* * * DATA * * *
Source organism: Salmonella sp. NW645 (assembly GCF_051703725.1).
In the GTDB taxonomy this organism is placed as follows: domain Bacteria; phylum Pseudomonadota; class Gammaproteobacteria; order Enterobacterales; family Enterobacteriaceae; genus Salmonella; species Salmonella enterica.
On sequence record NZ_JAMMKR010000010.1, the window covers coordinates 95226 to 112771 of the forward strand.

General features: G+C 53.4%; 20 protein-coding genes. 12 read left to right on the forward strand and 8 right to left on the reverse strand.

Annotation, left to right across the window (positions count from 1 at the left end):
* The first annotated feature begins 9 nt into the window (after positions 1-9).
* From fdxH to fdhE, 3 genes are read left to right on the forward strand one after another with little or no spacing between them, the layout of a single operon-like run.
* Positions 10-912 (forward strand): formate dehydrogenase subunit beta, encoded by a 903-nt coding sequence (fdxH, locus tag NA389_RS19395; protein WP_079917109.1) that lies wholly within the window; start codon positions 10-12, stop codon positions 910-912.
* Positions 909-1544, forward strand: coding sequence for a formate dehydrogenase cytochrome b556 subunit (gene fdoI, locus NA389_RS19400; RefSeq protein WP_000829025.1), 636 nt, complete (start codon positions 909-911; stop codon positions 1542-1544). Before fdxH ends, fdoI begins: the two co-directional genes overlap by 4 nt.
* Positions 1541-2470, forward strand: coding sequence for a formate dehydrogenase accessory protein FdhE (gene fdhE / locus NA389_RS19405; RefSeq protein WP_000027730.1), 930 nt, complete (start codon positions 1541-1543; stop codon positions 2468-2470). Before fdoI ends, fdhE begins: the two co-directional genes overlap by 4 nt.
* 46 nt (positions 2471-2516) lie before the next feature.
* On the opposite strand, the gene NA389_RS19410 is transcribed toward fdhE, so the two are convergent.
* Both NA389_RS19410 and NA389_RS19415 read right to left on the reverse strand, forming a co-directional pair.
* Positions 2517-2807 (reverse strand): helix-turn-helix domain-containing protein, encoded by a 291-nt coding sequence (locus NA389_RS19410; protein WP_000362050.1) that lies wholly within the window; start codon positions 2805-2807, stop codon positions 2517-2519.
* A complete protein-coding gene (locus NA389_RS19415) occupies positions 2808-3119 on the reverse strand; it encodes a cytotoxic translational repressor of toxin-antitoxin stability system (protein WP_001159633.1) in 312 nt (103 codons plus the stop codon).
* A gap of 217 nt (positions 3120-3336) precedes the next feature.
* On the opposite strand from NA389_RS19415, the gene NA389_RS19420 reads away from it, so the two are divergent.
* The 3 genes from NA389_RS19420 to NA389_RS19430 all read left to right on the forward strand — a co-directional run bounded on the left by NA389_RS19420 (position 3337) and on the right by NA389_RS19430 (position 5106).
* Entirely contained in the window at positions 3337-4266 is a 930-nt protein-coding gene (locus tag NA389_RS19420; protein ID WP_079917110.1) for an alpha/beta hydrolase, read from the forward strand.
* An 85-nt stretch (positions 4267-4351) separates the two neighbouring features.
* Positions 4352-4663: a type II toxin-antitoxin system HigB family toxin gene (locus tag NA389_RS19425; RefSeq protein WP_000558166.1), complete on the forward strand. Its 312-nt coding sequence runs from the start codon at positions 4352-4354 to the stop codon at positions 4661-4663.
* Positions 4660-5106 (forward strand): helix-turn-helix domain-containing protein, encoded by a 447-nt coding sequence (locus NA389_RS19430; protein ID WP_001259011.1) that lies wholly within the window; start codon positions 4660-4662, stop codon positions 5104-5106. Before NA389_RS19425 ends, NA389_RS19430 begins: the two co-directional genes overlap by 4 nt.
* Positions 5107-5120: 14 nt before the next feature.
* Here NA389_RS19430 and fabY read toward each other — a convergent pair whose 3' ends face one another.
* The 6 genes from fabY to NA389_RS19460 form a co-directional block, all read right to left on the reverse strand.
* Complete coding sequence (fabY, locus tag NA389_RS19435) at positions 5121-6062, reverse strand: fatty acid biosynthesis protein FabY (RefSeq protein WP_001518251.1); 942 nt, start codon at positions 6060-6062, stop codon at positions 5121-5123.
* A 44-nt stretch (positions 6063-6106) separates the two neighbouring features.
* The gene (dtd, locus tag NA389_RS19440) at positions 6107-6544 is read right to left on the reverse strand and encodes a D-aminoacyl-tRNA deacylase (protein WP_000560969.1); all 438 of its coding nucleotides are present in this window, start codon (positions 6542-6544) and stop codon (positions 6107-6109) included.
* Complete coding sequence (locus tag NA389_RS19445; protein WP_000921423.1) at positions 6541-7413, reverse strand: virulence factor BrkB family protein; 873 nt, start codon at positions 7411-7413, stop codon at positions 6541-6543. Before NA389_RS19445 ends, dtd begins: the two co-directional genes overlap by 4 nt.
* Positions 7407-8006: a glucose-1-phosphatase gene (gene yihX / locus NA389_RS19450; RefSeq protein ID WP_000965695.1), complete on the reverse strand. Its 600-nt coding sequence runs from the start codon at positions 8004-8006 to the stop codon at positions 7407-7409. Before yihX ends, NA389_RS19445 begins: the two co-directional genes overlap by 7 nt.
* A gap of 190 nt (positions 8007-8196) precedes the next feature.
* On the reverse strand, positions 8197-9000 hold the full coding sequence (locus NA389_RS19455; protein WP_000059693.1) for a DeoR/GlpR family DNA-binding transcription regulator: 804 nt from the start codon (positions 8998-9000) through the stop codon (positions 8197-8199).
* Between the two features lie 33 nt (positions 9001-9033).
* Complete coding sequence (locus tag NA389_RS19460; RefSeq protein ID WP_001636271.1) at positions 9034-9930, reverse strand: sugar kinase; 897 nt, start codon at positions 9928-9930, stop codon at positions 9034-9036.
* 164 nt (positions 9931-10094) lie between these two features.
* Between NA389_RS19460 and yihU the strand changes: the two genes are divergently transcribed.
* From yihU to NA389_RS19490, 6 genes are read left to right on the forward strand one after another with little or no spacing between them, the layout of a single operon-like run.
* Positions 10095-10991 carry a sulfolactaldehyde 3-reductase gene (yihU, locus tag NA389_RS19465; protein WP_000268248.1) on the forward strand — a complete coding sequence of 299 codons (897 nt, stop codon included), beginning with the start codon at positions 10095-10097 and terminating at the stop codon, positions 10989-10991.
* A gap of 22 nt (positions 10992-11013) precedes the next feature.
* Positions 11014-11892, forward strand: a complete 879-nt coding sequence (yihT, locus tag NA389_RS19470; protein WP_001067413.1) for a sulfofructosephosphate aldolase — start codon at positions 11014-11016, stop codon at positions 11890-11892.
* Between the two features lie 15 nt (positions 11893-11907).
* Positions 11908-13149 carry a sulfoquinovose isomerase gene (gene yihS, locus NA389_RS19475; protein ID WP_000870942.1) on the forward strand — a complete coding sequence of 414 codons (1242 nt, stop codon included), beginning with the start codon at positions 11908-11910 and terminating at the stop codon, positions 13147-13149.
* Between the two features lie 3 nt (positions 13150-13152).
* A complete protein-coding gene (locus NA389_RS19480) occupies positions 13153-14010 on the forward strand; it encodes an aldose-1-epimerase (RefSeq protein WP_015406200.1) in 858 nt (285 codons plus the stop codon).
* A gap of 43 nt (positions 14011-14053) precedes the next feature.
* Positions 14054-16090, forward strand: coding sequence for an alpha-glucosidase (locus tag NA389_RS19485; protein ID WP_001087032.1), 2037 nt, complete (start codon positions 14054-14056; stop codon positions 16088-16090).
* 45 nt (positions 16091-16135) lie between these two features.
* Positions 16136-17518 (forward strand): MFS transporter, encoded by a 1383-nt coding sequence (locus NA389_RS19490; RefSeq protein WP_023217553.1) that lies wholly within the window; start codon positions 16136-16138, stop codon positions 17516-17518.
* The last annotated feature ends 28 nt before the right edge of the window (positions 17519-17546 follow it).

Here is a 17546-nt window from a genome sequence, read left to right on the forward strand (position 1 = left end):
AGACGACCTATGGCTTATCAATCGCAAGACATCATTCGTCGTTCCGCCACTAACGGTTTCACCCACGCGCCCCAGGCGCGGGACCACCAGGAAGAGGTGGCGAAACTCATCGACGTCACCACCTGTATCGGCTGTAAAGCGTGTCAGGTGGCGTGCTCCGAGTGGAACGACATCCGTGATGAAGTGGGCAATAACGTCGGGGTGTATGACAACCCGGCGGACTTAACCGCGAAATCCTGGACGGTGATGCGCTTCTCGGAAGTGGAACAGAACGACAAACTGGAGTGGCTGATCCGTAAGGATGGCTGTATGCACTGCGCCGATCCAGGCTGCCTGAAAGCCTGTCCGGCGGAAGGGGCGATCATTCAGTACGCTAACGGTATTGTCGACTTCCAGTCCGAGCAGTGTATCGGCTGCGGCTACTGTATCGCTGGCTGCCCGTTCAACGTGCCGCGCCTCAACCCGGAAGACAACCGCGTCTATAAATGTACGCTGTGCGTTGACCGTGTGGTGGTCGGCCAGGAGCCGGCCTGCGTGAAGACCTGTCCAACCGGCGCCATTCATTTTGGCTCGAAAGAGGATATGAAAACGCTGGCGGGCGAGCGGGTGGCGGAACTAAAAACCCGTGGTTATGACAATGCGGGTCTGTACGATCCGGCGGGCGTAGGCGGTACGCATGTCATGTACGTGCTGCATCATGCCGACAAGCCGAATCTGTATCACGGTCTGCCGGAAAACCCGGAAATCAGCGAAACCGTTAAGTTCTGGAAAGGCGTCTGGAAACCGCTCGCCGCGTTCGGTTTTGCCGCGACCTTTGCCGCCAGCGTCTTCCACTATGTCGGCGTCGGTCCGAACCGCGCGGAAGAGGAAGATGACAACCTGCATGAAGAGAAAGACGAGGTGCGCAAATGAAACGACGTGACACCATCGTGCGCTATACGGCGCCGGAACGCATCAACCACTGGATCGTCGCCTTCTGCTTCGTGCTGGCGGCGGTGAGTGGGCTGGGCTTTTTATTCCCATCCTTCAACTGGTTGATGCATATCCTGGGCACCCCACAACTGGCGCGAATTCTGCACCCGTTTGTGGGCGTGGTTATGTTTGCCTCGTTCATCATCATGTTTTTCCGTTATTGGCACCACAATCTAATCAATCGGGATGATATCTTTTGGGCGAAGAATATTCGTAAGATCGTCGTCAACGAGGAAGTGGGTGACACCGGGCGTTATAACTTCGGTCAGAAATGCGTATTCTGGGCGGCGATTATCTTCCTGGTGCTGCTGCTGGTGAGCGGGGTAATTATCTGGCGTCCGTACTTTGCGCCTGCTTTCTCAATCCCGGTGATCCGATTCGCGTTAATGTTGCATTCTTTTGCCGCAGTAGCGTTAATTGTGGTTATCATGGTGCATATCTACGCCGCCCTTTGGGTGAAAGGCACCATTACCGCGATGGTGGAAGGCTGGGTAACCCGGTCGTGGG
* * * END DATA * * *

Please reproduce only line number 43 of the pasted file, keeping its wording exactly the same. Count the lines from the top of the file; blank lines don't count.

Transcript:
* Between the two features lie 3 nt (positions 13150-13152).